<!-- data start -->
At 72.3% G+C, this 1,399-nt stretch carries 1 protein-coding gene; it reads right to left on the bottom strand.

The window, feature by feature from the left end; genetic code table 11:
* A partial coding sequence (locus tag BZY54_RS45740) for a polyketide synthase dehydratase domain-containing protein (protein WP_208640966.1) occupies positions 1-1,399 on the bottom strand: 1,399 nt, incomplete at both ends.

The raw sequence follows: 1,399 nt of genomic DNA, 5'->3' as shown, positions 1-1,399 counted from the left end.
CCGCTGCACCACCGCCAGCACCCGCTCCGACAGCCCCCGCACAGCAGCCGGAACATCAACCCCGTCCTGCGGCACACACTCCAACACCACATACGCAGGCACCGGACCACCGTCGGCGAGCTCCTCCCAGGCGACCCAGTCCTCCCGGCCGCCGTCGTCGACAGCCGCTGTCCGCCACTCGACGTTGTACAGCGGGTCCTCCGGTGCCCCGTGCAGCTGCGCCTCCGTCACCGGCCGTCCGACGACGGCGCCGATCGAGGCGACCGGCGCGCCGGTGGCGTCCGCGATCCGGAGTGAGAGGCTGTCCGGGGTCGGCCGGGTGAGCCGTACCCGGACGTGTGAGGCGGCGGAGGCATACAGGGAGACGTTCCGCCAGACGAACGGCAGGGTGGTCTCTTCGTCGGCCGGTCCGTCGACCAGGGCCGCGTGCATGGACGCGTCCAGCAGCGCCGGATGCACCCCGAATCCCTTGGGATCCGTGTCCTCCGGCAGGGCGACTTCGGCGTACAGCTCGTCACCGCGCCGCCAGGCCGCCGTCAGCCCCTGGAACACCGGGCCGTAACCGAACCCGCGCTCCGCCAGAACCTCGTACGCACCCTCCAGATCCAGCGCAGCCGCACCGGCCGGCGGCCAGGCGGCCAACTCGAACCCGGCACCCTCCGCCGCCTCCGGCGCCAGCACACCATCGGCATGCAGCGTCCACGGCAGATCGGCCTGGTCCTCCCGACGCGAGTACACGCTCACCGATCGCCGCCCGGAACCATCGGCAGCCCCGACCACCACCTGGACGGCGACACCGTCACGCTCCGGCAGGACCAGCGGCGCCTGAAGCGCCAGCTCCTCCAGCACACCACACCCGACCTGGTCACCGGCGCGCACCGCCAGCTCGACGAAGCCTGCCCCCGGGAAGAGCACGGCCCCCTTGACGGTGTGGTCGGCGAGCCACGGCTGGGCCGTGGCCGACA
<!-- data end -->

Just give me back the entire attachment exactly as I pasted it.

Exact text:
At 72.3% G+C, this 1,399-nt stretch carries 1 protein-coding gene; it reads right to left on the bottom strand.

The window, feature by feature from the left end; genetic code table 11:
* A partial coding sequence (locus tag BZY54_RS45740) for a polyketide synthase dehydratase domain-containing protein (protein WP_208640966.1) occupies positions 1-1,399 on the bottom strand: 1,399 nt, incomplete at both ends.

The raw sequence follows: 1,399 nt of genomic DNA, 5'->3' as shown, positions 1-1,399 counted from the left end.
CCGCTGCACCACCGCCAGCACCCGCTCCGACAGCCCCCGCACAGCAGCCGGAACATCAACCCCGTCCTGCGGCACACACTCCAACACCACATACGCAGGCACCGGACCACCGTCGGCGAGCTCCTCCCAGGCGACCCAGTCCTCCCGGCCGCCGTCGTCGACAGCCGCTGTCCGCCACTCGACGTTGTACAGCGGGTCCTCCGGTGCCCCGTGCAGCTGCGCCTCCGTCACCGGCCGTCCGACGACGGCGCCGATCGAGGCGACCGGCGCGCCGGTGGCGTCCGCGATCCGGAGTGAGAGGCTGTCCGGGGTCGGCCGGGTGAGCCGTACCCGGACGTGTGAGGCGGCGGAGGCATACAGGGAGACGTTCCGCCAGACGAACGGCAGGGTGGTCTCTTCGTCGGCCGGTCCGTCGACCAGGGCCGCGTGCATGGACGCGTCCAGCAGCGCCGGATGCACCCCGAATCCCTTGGGATCCGTGTCCTCCGGCAGGGCGACTTCGGCGTACAGCTCGTCACCGCGCCGCCAGGCCGCCGTCAGCCCCTGGAACACCGGGCCGTAACCGAACCCGCGCTCCGCCAGAACCTCGTACGCACCCTCCAGATCCAGCGCAGCCGCACCGGCCGGCGGCCAGGCGGCCAACTCGAACCCGGCACCCTCCGCCGCCTCCGGCGCCAGCACACCATCGGCATGCAGCGTCCACGGCAGATCGGCCTGGTCCTCCCGACGCGAGTACACGCTCACCGATCGCCGCCCGGAACCATCGGCAGCCCCGACCACCACCTGGACGGCGACACCGTCACGCTCCGGCAGGACCAGCGGCGCCTGAAGCGCCAGCTCCTCCAGCACACCACACCCGACCTGGTCACCGGCGCGCACCGCCAGCTCGACGAAGCCTGCCCCCGGGAAGAGCACGGCCCCCTTGACGGTGTGGTCGGCGAGCCACGGCTGGGCCGTGGCCGACA